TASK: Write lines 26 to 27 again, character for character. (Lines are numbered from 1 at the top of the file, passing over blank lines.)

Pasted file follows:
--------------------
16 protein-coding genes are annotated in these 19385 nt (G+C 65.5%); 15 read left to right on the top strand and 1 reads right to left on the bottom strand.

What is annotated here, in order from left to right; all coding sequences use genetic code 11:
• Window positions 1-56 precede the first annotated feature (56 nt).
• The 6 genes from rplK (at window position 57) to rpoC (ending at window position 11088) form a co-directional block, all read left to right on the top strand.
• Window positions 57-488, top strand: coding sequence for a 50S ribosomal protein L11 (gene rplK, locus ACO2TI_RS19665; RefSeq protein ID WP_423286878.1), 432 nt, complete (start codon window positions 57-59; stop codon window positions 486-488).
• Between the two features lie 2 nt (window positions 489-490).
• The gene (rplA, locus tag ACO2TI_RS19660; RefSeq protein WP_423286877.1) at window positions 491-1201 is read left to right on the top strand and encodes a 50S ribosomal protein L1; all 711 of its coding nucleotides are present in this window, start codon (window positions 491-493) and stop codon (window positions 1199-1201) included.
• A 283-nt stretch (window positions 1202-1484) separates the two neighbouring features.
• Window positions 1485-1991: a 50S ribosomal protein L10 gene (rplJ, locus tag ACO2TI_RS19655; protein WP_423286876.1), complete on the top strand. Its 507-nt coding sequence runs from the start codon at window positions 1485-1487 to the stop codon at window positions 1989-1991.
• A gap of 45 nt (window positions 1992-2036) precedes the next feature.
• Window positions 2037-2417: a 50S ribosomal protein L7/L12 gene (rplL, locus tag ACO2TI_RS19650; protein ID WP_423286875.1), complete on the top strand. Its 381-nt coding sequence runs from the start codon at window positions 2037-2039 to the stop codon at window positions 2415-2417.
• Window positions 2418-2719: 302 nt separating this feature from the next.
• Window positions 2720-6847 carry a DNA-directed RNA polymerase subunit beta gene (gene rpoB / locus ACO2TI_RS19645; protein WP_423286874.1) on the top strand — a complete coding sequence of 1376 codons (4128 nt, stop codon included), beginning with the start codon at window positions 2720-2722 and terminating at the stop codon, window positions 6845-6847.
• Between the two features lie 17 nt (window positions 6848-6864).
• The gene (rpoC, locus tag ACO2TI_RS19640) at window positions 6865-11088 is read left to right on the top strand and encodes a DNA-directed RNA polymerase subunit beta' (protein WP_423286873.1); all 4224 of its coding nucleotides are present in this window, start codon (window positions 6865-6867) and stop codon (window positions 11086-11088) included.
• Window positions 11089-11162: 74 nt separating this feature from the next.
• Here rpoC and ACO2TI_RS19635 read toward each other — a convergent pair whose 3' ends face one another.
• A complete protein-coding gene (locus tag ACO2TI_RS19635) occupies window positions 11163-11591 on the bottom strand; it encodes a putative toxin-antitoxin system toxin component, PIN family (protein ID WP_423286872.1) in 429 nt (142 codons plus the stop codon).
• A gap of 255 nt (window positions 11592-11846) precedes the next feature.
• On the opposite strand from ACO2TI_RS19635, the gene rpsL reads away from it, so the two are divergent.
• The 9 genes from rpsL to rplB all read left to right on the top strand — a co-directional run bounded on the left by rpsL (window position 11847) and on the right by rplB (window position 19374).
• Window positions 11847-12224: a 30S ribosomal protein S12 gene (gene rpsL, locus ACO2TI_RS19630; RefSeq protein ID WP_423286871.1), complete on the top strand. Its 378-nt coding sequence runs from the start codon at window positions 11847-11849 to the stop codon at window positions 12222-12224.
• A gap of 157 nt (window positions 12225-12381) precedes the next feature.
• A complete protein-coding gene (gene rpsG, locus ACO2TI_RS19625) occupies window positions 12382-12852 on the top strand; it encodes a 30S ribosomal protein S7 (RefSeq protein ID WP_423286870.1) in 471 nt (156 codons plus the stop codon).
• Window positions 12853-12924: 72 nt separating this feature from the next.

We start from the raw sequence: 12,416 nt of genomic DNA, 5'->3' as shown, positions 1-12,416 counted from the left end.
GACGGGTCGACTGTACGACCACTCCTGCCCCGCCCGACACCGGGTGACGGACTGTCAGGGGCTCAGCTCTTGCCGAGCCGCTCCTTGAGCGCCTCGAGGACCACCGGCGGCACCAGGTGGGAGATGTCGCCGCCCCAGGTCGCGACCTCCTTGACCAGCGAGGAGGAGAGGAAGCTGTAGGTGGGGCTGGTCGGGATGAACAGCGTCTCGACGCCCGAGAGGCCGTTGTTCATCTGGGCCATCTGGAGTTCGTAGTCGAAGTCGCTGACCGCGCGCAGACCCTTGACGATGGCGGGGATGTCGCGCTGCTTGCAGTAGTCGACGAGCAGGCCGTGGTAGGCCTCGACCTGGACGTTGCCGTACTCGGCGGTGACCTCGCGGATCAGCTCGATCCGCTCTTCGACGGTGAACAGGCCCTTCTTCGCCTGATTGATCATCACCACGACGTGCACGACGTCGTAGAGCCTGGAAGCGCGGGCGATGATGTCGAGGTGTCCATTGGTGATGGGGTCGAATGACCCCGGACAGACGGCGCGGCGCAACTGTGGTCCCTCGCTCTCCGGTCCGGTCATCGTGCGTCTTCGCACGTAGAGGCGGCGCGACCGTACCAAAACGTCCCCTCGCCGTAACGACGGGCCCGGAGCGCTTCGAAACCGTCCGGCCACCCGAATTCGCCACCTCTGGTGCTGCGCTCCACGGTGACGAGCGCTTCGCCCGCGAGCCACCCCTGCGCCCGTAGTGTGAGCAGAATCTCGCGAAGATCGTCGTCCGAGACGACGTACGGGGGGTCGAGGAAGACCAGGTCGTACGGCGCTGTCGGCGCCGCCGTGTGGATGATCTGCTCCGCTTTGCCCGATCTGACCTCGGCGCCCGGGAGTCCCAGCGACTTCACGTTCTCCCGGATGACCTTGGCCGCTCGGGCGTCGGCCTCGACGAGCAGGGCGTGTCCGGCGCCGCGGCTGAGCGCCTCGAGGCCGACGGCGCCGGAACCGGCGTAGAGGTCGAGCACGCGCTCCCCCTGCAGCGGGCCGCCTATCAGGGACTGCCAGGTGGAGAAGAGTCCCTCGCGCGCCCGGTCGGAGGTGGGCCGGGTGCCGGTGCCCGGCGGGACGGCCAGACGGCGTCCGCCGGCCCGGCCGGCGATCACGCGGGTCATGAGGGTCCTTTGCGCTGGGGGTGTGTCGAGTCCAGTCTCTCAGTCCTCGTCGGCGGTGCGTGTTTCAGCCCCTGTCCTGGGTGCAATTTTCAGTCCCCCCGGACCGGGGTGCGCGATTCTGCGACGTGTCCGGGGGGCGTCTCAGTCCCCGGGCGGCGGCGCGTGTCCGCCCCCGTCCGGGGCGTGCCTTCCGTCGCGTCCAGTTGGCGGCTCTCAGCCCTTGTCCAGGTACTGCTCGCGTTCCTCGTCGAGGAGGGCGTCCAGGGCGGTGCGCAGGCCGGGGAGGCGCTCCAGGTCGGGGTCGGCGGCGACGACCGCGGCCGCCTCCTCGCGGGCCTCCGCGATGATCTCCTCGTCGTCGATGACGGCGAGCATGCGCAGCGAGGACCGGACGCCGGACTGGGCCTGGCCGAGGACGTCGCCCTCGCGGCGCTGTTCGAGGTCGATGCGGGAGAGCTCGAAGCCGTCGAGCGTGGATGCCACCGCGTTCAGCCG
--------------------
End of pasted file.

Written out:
We start from the raw sequence: 12,416 nt of genomic DNA, 5'->3' as shown, positions 1-12,416 counted from the left end.
GACGGGTCGACTGTACGACCACTCCTGCCCCGCCCGACACCGGGTGACGGACTGTCAGGGGCTCAGCTCTTGCCGAGCCGCTCCTTGAGCGCCTCGAGGACCACCGGCGGCACCAGGTGGGAGATGTCGCCGCCCCAGGTCGCGACCTCCTTGACCAGCGAGGAGGAGAGGAAGCTGTAGGTGGGGCTGGTCGGGATGAACAGCGTCTCGACGCCCGAGAGGCCGTTGTTCATCTGGGCCATCTGGAGTTCGTAGTCGAAGTCGCTGACCGCGCGCAGACCCTTGACGATGGCGGGGATGTCGCGCTGCTTGCAGTAGTCGACGAGCAGGCCGTGGTAGGCCTCGACCTGGACGTTGCCGTACTCGGCGGTGACCTCGCGGATCAGCTCGATCCGCTCTTCGACGGTGAACAGGCCCTTCTTCGCCTGATTGATCATCACCACGACGTGCACGACGTCGTAGAGCCTGGAAGCGCGGGCGATGATGTCGAGGTGTCCATTGGTGATGGGGTCGAATGACCCCGGACAGACGGCGCGGCGCAACTGTGGTCCCTCGCTCTCCGGTCCGGTCATCGTGCGTCTTCGCACGTAGAGGCGGCGCGACCGTACCAAAACGTCCCCTCGCCGTAACGACGGGCCCGGAGCGCTTCGAAACCGTCCGGCCACCCGAATTCGCCACCTCTGGTGCTGCGCTCCACGGTGACGAGCGCTTCGCCCGCGAGCCACCCCTGCGCCCGTAGTGTGAGCAGAATCTCGCGAAGATCGTCGTCCGAGACGACGTACGGGGGGTCGAGGAAGACCAGGTCGTACGGCGCTGTCGGCGCCGCCGTGTGGATGATCTGCTCCGCTTTGCCCGATCTGACCTCGGCGCCCGGGAGTCCCAGCGACTTCACGTTCTCCCGGATGACCTTGGCCGCTCGGGCGTCGGCCTCGACGAGCAGGGCGTGTCCGGCGCCGCGGCTGAGCGCCTCGAGGCCGACGGCGCCGGAACCGGCGTAGAGGTCGAGCACGCGCTCCCCCTGCAGCGGGCCGCCTATCAGGGACTGCCAGGTGGAGAAGAGTCCCTCGCGCGCCCGGTCGGAGGTGGGCCGGGTGCCGGTGCCCGGCGGGACGGCCAGACGGCGTCCGCCGGCCCGGCCGGCGATCACGCGGGTCATGAGGGTCCTTTGCGCTGGGGGTGTGTCGAGTCCAGTCTCTCAGTCCTCGTCGGCGGTGCGTGTTTCAGCCCCTGTCCTGGGTGCAATTTTCAGTCCCCCCGGACCGGGGTGCGCGATTCTGCGACGTGTCCGGGGGGCGTCTCAGTCCCCGGGCGGCGGCGCGTGTCCGCCCCCGTCCGGGGCGTGCCTTCCGTCGCGTCCAGTTGGCGGCTCTCAGCCCTTGTCCAGGTACTGCTCGCGTTCCTCGTCGAGGAGGGCGTCCAGGGCGGTGCGCAGGCCGGGGAGGCGCTCCAGGTCGGGGTCGGCGGCGACGACCGCGGCCGCCTCCTCGCGGGCCTCCGCGATGATCTCCTCGTCGTCGATGACGGCGAGCATGCGCAGCGAGGACCGGACGCCGGACTGGGCCTGGCCGAGGACGTCGCCCTCGCGGCGCTGTTCGAGGTCGATGCGGGAGAGCTCGAAGCCGTCGAGCGTGGATGCCACCGCGTTCAGCCG